Oil on copper 28 x 20 cm. Wellcome Institute of the History of Medicine. London.
Depicts Princess Elizabeth as a nurse caring for the sick in an asylum.
Born in 1207 and daughter of the Hungárian King Andrew II, she is distínguished by her Chrístian vocation from childhood. According to her hagiography, she prayed devoutly from the age of five.
At the age of 14, she married the future Landgrave of Thuringia, Ludwig IV.
In 1226, she founds her first poorhouse, where she provides companionship, care and sustenance.
At the age of 20, she was already a widow and, driven by her desire to serve the únderprivileged, she renounced a new offer of marriage, her titles and even her children.
She left Wartburg Palace, leaving behind a life of privilege, and moved to Marburg, where she founded an asylum.
There he took his devotion to the sick to the extreme, especially the lepers.
It is said that he kisses their feet and even allows them to sleep in his bed.
In this work by Elsheimer, she shows a leper in the foreground with his leg bandaged to cover the ulcers.
This life of sacrifice leads to her death at the age of 24, on 17 November 1231.
Her corpse smells of perfume.
Soon a special devotion to Saint Elizabeth was born and her miracles followed one after the other.
She relieved the pain of a sick monk to whom she appeared in a dream, resuscitated a drowned man and raised a hanged man from his grave.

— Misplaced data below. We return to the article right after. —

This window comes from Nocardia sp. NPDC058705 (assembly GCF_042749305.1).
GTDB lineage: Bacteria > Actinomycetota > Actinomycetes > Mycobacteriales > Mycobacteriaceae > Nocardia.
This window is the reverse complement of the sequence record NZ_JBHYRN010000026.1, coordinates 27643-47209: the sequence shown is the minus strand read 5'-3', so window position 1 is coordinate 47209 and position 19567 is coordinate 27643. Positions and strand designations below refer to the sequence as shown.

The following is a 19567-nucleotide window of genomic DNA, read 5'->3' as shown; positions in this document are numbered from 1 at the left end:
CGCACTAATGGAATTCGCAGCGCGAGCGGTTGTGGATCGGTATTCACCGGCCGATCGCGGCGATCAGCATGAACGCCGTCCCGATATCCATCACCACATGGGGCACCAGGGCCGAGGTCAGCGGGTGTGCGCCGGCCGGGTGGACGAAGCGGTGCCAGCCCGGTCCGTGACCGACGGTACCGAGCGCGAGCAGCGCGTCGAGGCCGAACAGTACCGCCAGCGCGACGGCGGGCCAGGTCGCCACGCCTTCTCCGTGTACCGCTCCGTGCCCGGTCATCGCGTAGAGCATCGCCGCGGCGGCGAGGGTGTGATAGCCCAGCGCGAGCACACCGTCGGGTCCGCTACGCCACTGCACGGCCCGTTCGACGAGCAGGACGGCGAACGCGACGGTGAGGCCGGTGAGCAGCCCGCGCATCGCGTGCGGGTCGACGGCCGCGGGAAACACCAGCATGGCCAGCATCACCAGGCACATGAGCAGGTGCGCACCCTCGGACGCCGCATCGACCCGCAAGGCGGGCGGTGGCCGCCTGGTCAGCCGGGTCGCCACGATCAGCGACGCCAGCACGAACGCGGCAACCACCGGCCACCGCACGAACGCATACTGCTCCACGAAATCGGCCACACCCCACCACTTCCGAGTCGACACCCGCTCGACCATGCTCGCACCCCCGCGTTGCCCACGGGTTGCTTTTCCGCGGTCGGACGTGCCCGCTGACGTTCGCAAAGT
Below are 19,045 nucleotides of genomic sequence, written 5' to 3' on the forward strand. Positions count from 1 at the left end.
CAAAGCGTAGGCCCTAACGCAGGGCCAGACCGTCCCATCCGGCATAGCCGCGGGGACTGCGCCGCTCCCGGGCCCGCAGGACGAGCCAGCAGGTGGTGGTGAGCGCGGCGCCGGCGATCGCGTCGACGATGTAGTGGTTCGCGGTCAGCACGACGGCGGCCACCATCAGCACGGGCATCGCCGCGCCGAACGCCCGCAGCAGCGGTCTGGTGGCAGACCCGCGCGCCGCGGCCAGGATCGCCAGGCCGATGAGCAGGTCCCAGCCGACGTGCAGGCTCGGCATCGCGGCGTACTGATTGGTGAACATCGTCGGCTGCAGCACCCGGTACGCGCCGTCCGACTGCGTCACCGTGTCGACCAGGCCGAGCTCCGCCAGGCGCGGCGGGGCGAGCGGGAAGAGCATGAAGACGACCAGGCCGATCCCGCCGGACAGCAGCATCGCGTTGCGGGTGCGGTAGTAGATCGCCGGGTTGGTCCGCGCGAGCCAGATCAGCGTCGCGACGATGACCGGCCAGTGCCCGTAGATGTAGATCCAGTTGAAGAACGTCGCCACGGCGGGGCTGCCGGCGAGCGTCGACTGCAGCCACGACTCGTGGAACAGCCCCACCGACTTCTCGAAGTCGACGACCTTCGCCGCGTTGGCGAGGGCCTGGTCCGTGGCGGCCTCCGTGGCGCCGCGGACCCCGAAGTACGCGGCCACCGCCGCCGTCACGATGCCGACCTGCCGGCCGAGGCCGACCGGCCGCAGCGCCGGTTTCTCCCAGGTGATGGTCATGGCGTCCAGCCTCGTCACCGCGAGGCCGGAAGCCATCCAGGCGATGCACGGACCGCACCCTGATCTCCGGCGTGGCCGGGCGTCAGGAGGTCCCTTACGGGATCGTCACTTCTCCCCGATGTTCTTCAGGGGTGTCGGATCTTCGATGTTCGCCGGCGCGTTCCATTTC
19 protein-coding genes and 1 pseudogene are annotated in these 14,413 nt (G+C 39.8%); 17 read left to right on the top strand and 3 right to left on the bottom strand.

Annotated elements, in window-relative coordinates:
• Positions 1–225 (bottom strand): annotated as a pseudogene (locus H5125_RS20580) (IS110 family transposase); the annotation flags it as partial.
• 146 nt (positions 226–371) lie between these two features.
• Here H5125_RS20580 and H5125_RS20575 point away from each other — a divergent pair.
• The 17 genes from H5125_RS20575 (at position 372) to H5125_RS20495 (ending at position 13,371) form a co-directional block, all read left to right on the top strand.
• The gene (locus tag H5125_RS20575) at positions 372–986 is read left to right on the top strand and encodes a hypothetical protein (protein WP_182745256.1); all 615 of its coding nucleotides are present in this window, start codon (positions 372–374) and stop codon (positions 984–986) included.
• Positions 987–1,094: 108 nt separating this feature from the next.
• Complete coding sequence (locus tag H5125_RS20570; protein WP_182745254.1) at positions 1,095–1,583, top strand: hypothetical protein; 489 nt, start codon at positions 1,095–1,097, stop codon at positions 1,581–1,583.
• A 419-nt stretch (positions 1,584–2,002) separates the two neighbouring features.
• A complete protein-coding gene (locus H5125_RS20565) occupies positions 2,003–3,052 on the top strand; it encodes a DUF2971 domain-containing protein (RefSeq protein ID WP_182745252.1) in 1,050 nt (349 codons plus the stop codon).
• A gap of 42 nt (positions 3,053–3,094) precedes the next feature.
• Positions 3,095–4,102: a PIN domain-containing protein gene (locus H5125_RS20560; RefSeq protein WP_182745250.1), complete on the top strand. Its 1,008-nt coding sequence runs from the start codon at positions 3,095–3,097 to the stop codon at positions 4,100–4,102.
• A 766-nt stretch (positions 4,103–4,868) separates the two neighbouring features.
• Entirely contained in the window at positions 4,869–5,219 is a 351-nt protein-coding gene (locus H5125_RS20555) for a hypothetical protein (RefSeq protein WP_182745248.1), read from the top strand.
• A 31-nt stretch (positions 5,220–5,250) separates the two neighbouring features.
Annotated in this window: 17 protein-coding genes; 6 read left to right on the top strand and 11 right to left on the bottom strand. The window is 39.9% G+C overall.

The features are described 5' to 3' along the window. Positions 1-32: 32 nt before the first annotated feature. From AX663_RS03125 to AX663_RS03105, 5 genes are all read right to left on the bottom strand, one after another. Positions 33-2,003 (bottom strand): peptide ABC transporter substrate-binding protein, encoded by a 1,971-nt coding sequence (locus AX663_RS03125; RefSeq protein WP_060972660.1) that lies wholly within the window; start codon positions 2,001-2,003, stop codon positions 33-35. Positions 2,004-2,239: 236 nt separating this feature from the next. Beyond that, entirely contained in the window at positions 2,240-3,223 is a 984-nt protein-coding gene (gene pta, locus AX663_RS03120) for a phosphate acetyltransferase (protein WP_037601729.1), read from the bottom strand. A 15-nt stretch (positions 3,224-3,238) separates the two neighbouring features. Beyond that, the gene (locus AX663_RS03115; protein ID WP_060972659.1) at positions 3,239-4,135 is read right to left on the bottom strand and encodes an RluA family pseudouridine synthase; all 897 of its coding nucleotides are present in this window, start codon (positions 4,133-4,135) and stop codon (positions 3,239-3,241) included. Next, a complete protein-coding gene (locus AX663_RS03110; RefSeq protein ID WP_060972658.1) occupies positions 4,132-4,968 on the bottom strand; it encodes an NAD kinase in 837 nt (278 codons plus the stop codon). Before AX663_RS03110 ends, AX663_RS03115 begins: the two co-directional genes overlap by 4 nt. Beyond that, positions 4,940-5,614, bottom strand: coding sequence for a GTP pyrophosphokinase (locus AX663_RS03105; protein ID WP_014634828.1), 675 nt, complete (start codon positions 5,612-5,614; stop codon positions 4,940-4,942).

This painting shows this asylum in Marburg as it was imagined by Adam Elsheimer, who painted it around 1597.
There are two separate rooms for men and women, with Saint Elisabeth, distinguished with a halo of sanctity, feeding a sick man, while two other elegantly dressed ladies, in contrast to the saint’s simplicity, serve as her attendants.
The main room is amply lit and well ventilated, as was the custom in Renaissance hospital architecture.
The darkness of the back room is resolved by a lamp supported by a cord that serves to regulate its height.
Special attention should be paid to the saint’s patient.
The fixed gaze, the tongue hanging out and the tension of the muscles seem to indicate a nervous illness, perhaps epilepsy.
With great effort, perhaps inspired by the presence of Elizabeth herself, he manages to join his hands to pray before receiving his food.
This is the main task of the asylums, where medical help is limited to herbal preparations and the sporadic visit of university doctors, who can do little with their treatments based on the balance of humours and the analysis of urine collected in chamber pots.
The last hope, as the presence of religious sculptures and paintings seems to indicate, is faith in healing, if not on earth, then in heaven.